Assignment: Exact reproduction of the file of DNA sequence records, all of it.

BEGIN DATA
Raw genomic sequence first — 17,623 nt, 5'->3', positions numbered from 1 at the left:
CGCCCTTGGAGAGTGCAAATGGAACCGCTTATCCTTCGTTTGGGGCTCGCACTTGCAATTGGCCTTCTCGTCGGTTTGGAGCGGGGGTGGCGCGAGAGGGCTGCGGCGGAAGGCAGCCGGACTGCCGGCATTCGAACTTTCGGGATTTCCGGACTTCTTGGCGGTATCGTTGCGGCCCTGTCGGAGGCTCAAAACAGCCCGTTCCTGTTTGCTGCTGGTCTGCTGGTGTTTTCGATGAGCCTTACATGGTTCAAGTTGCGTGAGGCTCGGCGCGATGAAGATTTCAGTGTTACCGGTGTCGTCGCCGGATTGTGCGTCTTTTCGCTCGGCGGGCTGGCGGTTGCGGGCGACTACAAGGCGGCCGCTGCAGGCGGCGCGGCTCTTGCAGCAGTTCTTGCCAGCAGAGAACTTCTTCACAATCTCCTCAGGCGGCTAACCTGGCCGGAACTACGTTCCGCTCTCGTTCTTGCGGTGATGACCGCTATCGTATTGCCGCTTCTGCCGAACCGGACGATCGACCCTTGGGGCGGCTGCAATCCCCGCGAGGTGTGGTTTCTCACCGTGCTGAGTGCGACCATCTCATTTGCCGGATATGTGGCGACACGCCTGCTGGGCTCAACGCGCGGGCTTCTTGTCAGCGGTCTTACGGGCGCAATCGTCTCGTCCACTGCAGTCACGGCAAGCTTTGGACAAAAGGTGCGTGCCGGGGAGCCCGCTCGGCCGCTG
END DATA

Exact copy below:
Raw genomic sequence first — 17,623 nt, 5'->3', positions numbered from 1 at the left:
CGCCCTTGGAGAGTGCAAATGGAACCGCTTATCCTTCGTTTGGGGCTCGCACTTGCAATTGGCCTTCTCGTCGGTTTGGAGCGGGGGTGGCGCGAGAGGGCTGCGGCGGAAGGCAGCCGGACTGCCGGCATTCGAACTTTCGGGATTTCCGGACTTCTTGGCGGTATCGTTGCGGCCCTGTCGGAGGCTCAAAACAGCCCGTTCCTGTTTGCTGCTGGTCTGCTGGTGTTTTCGATGAGCCTTACATGGTTCAAGTTGCGTGAGGCTCGGCGCGATGAAGATTTCAGTGTTACCGGTGTCGTCGCCGGATTGTGCGTCTTTTCGCTCGGCGGGCTGGCGGTTGCGGGCGACTACAAGGCGGCCGCTGCAGGCGGCGCGGCTCTTGCAGCAGTTCTTGCCAGCAGAGAACTTCTTCACAATCTCCTCAGGCGGCTAACCTGGCCGGAACTACGTTCCGCTCTCGTTCTTGCGGTGATGACCGCTATCGTATTGCCGCTTCTGCCGAACCGGACGATCGACCCTTGGGGCGGCTGCAATCCCCGCGAGGTGTGGTTTCTCACCGTGCTGAGTGCGACCATCTCATTTGCCGGATATGTGGCGACACGCCTGCTGGGCTCAACGCGCGGGCTTCTTGTCAGCGGTCTTACGGGCGCAATCGTCTCGTCCACTGCAGTCACGGCAAGCTTTGGACAAAAGGTGCGTGCCGGGGAGCCCGCTCGGCCGCTG